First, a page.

To assess facial characteristics of an individual observations of, or measurements derived from, a patient need to be calibrated against what is normal and expected for a given age. For example, the mandible and chin of almost all infants is retro-positioned relative to the upper-lip and maxilla, so the assessment of retrognathia for infants must be calibrated against this known variability. In general, objective approaches can be expected to be both more accurate and reliable than visual assessment. Univariate growth curves of inter-landmark measurements, such as those developed by Leslie Farkas1, address this issue to a degree. These outsource the cognitively complex task of calibration against age and sex appropriate normal variation to comparison with numerical normative reference values. However, the collection of these measurements on large normative datasets, often by multiple operators, can still be subject to substantial inter- and intra-operator error, are time-consuming to collect and are limited to the assessment of aspects of craniofacial shape that are easily described by such measurements. Further, given the development of different facial anatomical structures is interconnected, a single feature rarely changes in isolation. Therefore holistic assessment of the full face is preferable for describing, quantifying and analyzing disturbances of craniofacial development. To achieve this, we employ non-rigid surface registration to automatically indicate thousands of landmarks onto each image used to train the growth curves, and all images to be assessed. This approach shows sub-millimeter repeat-measurement variation27 and captures the entirety of facial shape, not just those aspects described by inter-landmark distances. Through the use of these growth curves and the automatic registration strategy, clinicians and researchers will be able to perform holistic assessments that are standardized and repeatable across time and operators.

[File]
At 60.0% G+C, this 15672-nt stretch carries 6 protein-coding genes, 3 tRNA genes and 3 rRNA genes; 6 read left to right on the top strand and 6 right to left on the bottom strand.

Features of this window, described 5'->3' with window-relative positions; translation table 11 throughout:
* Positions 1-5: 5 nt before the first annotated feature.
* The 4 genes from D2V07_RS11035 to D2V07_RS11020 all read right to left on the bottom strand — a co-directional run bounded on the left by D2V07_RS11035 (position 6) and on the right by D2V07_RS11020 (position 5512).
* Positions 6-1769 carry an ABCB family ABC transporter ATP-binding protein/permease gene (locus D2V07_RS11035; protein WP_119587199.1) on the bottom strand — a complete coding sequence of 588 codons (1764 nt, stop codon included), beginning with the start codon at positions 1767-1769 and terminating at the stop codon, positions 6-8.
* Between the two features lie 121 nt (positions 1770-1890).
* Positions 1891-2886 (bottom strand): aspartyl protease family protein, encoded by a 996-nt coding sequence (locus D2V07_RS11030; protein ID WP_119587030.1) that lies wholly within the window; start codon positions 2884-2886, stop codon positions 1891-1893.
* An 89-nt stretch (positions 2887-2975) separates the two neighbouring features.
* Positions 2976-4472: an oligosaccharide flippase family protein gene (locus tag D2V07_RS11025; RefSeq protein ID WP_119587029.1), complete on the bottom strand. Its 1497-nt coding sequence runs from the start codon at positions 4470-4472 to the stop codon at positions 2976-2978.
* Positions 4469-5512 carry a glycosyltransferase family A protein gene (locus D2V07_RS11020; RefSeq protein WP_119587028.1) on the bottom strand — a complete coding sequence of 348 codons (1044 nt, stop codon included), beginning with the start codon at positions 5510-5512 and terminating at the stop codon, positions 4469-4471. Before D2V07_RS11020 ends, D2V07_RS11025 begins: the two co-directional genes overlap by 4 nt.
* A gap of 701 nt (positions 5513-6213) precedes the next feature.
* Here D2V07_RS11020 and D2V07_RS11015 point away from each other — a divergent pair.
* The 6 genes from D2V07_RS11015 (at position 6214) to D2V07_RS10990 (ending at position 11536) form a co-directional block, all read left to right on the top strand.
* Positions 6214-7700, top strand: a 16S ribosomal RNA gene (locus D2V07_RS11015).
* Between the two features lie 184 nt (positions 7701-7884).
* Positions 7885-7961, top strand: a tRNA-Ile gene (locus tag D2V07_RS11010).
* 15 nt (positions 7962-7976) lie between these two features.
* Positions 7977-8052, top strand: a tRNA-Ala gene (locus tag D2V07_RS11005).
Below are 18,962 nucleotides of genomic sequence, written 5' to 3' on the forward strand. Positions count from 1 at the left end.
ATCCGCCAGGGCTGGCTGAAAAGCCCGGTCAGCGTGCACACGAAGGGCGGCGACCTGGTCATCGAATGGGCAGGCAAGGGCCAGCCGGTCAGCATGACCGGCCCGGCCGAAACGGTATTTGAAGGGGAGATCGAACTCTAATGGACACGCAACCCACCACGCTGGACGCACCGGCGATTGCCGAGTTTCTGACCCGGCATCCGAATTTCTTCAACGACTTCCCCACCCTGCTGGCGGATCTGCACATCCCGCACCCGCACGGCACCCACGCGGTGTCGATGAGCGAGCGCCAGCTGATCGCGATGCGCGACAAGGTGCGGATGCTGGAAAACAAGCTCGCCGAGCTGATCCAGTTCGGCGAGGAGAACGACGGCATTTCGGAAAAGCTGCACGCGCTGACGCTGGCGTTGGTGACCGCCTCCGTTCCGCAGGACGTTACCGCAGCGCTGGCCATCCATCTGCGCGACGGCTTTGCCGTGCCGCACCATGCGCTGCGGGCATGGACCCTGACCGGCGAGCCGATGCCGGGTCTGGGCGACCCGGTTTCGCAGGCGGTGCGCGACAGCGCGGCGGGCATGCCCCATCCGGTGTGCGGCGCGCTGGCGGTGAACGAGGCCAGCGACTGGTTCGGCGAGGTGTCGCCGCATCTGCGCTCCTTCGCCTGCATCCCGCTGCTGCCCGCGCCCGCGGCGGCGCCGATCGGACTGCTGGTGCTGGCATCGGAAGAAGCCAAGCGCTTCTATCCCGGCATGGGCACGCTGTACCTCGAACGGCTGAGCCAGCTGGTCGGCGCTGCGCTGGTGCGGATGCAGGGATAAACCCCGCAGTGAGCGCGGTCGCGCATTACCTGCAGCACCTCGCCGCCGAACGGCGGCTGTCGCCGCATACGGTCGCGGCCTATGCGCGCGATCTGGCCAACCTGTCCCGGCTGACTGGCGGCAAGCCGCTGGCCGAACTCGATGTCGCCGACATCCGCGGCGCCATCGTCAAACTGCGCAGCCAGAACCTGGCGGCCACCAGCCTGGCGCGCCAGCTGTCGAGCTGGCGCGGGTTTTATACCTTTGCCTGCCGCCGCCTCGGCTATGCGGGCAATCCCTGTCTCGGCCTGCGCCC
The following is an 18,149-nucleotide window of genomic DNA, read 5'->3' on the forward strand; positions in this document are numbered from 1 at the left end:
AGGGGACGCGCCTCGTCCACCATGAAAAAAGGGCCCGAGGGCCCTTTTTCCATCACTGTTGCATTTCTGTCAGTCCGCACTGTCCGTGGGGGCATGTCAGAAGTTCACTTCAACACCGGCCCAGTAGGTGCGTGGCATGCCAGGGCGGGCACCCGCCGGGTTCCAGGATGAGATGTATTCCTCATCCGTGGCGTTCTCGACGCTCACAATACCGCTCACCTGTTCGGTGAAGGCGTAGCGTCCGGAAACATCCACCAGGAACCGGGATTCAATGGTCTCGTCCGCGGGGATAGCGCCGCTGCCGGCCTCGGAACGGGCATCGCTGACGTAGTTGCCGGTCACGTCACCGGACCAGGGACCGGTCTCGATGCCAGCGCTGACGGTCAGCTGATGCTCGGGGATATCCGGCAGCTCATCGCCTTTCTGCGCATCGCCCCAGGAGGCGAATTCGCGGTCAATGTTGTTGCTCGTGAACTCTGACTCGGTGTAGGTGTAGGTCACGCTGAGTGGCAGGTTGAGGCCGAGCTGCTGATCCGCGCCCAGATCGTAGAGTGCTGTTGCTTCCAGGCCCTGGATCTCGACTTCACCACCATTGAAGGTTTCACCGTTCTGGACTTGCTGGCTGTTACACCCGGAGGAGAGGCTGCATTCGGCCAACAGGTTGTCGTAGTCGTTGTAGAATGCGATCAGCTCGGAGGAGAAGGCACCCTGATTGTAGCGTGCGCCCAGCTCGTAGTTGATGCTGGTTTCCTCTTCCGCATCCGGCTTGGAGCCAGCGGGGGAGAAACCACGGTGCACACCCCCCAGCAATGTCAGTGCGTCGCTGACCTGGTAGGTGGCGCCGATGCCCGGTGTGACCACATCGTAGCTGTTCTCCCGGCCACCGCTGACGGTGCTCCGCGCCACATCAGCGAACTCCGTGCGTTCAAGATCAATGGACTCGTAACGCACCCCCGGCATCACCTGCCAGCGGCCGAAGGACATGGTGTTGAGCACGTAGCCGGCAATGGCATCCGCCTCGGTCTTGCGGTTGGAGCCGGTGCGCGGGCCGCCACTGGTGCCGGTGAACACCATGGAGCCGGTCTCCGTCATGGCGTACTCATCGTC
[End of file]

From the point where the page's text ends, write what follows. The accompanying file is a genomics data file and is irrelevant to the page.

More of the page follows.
Analogous to univariate growth curves, the 3D growth curves comprise, for each sex, a series of age-appropriate typical facial shape and variation around it. These parameterize normal variation in two ways. The first is as the point-by-point standard deviation of 3D displacements from the expected face. The second is as a statistical shape model (SSM), which models the span of statistically plausible faces at a given age. Although many open-source statistical shape models of the human face exist11, these are devised in the context of computer vision applications and are made of combined samples of children and adults, often include expression variation, and are not integrated with tools for medical assessment. The core strength of our growth curves over these existing models is that they are constructed to be age-specific and come integrated with a toolbox for performing patient assessments.